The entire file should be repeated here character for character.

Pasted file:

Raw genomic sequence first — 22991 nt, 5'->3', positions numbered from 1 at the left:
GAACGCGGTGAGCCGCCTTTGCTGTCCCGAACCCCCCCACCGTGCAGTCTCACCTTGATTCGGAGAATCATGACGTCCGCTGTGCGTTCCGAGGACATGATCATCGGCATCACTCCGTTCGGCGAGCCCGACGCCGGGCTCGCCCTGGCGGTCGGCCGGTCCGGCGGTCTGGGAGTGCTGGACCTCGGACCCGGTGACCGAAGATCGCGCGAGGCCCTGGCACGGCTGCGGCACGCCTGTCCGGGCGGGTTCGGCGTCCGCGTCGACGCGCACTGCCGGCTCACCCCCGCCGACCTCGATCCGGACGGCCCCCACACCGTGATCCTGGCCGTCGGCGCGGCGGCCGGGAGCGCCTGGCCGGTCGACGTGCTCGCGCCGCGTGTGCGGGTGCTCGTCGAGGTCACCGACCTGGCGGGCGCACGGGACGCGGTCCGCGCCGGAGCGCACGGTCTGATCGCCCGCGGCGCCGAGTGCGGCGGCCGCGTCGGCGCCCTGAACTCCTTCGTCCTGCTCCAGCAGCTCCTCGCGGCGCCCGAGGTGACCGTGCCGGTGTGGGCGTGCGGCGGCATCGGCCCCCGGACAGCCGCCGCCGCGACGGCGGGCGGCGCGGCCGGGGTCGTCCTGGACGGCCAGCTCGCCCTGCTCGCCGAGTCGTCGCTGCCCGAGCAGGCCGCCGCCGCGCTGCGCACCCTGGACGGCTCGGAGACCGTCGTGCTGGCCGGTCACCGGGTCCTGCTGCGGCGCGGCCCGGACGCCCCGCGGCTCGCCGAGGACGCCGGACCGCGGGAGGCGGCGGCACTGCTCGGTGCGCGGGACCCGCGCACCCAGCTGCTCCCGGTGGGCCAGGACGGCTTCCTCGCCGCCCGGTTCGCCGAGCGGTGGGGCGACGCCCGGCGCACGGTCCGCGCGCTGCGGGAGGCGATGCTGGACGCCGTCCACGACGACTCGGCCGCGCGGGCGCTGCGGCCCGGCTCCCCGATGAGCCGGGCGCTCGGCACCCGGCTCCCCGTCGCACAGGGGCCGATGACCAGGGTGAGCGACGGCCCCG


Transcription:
Raw genomic sequence first — 22991 nt, 5'->3', positions numbered from 1 at the left:
GAACGCGGTGAGCCGCCTTTGCTGTCCCGAACCCCCCCACCGTGCAGTCTCACCTTGATTCGGAGAATCATGACGTCCGCTGTGCGTTCCGAGGACATGATCATCGGCATCACTCCGTTCGGCGAGCCCGACGCCGGGCTCGCCCTGGCGGTCGGCCGGTCCGGCGGTCTGGGAGTGCTGGACCTCGGACCCGGTGACCGAAGATCGCGCGAGGCCCTGGCACGGCTGCGGCACGCCTGTCCGGGCGGGTTCGGCGTCCGCGTCGACGCGCACTGCCGGCTCACCCCCGCCGACCTCGATCCGGACGGCCCCCACACCGTGATCCTGGCCGTCGGCGCGGCGGCCGGGAGCGCCTGGCCGGTCGACGTGCTCGCGCCGCGTGTGCGGGTGCTCGTCGAGGTCACCGACCTGGCGGGCGCACGGGACGCGGTCCGCGCCGGAGCGCACGGTCTGATCGCCCGCGGCGCCGAGTGCGGCGGCCGCGTCGGCGCCCTGAACTCCTTCGTCCTGCTCCAGCAGCTCCTCGCGGCGCCCGAGGTGACCGTGCCGGTGTGGGCGTGCGGCGGCATCGGCCCCCGGACAGCCGCCGCCGCGACGGCGGGCGGCGCGGCCGGGGTCGTCCTGGACGGCCAGCTCGCCCTGCTCGCCGAGTCGTCGCTGCCCGAGCAGGCCGCCGCCGCGCTGCGCACCCTGGACGGCTCGGAGACCGTCGTGCTGGCCGGTCACCGGGTCCTGCTGCGGCGCGGCCCGGACGCCCCGCGGCTCGCCGAGGACGCCGGACCGCGGGAGGCGGCGGCACTGCTCGGTGCGCGGGACCCGCGCACCCAGCTGCTCCCGGTGGGCCAGGACGGCTTCCTCGCCGCCCGGTTCGCCGAGCGGTGGGGCGACGCCCGGCGCACGGTCCGCGCGCTGCGGGAGGCGATGCTGGACGCCGTCCACGACGACTCGGCCGCGCGGGCGCTGCGGCCCGGCTCCCCGATGAGCCGGGCGCTCGGCACCCGGCTCCCCGTCGCACAGGGGCCGATGACCAGGGTGAGCGACGGCCCCG